Then quietly begin the last of the separation.  Remove him from your social networking sites, delete him from your cellphone (although keep his information somewhere just in case you ever need to ask a question, like did you file your taxes together five years ago), put all his pictures and stuff in a box, or better yet, give it to charity.  Stop commenting on him to friends, in fact, ask them not to talk about him at all.  Soon enough he’ll be that guy you once dated and think fondly of….just don’t look him up again.

All you do to me is talk talk

It is natural, when you end a relationship, to have feel as though you still have unfinished business.  This usually manifests itself as a painful, protracted conversation with just enough hope thrown in to keep you coming back.

While you may feel as though you need closure, do not fool yourself into believing that you could still have a life with this person – there are usually very good reasons why you broke up.

Should you find yourself in a relationship exit interview here are some things to remember:

  • You are not rekindling the relationship no matter is being alluded to.
  • Make it short and sweet.  It may not be all hammered out in one afternoon but if it’s stretching into months, it’s gone on too long.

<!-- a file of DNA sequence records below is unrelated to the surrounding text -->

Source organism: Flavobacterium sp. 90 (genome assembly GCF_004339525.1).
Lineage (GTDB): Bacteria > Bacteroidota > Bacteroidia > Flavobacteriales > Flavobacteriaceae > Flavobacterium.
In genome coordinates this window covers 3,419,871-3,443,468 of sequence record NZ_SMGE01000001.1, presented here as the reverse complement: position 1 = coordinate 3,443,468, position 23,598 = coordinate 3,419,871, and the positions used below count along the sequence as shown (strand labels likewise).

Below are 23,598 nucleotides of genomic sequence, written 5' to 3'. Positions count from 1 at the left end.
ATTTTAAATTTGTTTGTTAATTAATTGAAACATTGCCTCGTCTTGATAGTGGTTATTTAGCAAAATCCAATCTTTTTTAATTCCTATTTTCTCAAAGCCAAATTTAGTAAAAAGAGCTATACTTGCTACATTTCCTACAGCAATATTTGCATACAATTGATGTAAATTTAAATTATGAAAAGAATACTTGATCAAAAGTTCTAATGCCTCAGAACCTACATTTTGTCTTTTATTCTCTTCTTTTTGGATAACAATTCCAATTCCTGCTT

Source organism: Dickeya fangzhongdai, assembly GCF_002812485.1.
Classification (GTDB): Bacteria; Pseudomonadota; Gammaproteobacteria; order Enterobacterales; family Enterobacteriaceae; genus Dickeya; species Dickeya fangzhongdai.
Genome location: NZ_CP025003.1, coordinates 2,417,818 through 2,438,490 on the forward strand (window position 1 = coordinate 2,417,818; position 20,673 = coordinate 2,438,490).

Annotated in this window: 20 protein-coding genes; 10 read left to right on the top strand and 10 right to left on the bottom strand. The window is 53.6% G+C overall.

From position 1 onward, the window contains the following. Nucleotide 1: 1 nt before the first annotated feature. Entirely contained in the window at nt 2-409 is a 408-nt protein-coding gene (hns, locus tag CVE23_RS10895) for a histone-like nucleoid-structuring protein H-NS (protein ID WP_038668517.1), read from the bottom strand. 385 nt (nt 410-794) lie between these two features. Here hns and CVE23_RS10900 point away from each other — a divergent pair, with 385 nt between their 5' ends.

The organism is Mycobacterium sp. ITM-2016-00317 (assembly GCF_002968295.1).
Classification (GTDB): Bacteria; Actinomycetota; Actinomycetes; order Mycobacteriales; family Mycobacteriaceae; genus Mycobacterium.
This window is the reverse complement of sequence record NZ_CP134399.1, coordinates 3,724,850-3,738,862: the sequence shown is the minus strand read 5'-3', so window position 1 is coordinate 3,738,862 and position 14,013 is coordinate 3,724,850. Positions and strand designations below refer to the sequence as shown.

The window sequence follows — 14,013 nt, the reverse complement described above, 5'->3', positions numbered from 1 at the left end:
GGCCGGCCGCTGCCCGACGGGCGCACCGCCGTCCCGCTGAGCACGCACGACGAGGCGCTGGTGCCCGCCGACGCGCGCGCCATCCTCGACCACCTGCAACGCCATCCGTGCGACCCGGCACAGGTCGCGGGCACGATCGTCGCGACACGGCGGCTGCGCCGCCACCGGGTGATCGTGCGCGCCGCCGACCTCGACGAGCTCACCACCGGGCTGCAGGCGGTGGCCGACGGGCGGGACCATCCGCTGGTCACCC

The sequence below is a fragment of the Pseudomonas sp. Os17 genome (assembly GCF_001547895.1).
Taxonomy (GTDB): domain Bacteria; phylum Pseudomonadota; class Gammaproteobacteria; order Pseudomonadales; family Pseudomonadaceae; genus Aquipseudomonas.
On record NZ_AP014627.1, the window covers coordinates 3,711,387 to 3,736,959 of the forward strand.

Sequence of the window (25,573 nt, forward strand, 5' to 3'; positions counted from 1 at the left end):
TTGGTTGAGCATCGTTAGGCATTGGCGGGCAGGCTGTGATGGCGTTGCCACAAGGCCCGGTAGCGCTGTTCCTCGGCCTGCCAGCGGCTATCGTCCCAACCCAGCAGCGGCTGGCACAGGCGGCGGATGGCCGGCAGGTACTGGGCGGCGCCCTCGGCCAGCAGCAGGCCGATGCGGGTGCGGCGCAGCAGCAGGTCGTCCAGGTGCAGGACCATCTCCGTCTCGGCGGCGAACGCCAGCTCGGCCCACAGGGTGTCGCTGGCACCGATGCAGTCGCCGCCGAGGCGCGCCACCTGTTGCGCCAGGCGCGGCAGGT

• Be as pleasant as possible.  Do not attack or lay blame.  Do not accept these things either.
  • Ask what went wrong in their opinion but do not expect an honest answer.
  • Do not offer to fix what went wrong – you’re past that now.
  • Accept what they say as constructive criticism, ask for examples but not solutions.
  • Agree to disagree.  You’re fact-finding, not defending your record.
  • Work on what is valid, disregard the rest.  Do not beat yourself up over someone’s opinion.
  • There is no such thing as obtaining closure from another person, it’s a gift you give to yourself.

Freedom, you’ve gotta give for what you take

Being newly single comes with freedom and responsibility.  It may feel like a free-for-all but you might want to curtail your indulgences.  Yes, you are free to do as you choose but that doesn’t take away your common sense.

Freedom can be heady but you have a responsibility to keep up your life.  Do not go out and get so drunk on a Tuesday night that you can’t go to work the next day.  Don’t sleep with your friend’s ex just because you can.  Maintain your life and your discipline because it can all quickly spiral out of control.

So what can you do?  Take calculated risks and make wise decisions.  Do nothing on impulse.  You can be spontaneous but don’t be stupid-spontaneous.  Weigh out the pros and cons of each decision and know what you’re getting yourself into.  Have fun, but make sure your bases are covered.  Give yourself a bit of time to think and breathe – the opportunity will still be there tomorrow.  And if you think something is a bad decision, it probably is.


In the beginning, you need to get moving.  Yes it would be preferable to get moving in a good direction but even physics tells us that a body in motion tends to stay in motion.  So to begin, first you must start.